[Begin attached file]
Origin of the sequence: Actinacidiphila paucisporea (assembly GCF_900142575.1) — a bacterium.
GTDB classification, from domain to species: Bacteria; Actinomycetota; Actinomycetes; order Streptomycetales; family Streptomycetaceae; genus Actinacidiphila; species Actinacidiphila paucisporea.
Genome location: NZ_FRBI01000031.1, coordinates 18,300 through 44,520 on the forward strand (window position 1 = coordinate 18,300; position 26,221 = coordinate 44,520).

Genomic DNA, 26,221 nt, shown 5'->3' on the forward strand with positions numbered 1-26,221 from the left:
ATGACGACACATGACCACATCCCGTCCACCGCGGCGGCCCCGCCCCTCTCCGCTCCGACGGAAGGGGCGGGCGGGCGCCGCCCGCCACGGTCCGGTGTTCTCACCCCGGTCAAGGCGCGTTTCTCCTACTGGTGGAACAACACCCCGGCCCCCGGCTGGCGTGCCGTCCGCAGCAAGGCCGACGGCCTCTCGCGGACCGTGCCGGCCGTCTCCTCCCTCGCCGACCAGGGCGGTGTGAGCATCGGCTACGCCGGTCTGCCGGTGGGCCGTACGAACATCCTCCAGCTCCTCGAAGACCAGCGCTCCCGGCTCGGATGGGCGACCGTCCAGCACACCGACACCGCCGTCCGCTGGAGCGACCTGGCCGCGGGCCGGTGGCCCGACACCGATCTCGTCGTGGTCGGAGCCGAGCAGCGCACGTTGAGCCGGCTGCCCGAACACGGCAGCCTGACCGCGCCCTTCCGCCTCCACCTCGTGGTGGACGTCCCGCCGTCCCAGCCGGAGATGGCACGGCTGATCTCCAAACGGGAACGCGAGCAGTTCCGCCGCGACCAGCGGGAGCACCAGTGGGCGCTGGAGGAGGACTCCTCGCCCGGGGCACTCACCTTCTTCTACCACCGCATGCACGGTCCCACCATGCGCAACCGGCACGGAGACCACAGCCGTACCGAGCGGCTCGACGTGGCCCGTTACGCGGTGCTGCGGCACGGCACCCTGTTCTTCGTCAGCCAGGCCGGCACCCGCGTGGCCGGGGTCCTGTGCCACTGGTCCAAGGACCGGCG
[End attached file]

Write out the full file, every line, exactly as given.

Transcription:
Origin of the sequence: Actinacidiphila paucisporea (assembly GCF_900142575.1) — a bacterium.
GTDB classification, from domain to species: Bacteria; Actinomycetota; Actinomycetes; order Streptomycetales; family Streptomycetaceae; genus Actinacidiphila; species Actinacidiphila paucisporea.
Genome location: NZ_FRBI01000031.1, coordinates 18,300 through 44,520 on the forward strand (window position 1 = coordinate 18,300; position 26,221 = coordinate 44,520).

Genomic DNA, 26,221 nt, shown 5'->3' on the forward strand with positions numbered 1-26,221 from the left:
ATGACGACACATGACCACATCCCGTCCACCGCGGCGGCCCCGCCCCTCTCCGCTCCGACGGAAGGGGCGGGCGGGCGCCGCCCGCCACGGTCCGGTGTTCTCACCCCGGTCAAGGCGCGTTTCTCCTACTGGTGGAACAACACCCCGGCCCCCGGCTGGCGTGCCGTCCGCAGCAAGGCCGACGGCCTCTCGCGGACCGTGCCGGCCGTCTCCTCCCTCGCCGACCAGGGCGGTGTGAGCATCGGCTACGCCGGTCTGCCGGTGGGCCGTACGAACATCCTCCAGCTCCTCGAAGACCAGCGCTCCCGGCTCGGATGGGCGACCGTCCAGCACACCGACACCGCCGTCCGCTGGAGCGACCTGGCCGCGGGCCGGTGGCCCGACACCGATCTCGTCGTGGTCGGAGCCGAGCAGCGCACGTTGAGCCGGCTGCCCGAACACGGCAGCCTGACCGCGCCCTTCCGCCTCCACCTCGTGGTGGACGTCCCGCCGTCCCAGCCGGAGATGGCACGGCTGATCTCCAAACGGGAACGCGAGCAGTTCCGCCGCGACCAGCGGGAGCACCAGTGGGCGCTGGAGGAGGACTCCTCGCCCGGGGCACTCACCTTCTTCTACCACCGCATGCACGGTCCCACCATGCGCAACCGGCACGGAGACCACAGCCGTACCGAGCGGCTCGACGTGGCCCGTTACGCGGTGCTGCGGCACGGCACCCTGTTCTTCGTCAGCCAGGCCGGCACCCGCGTGGCCGGGGTCCTGTGCCACTGGTCCAAGGACCGGCG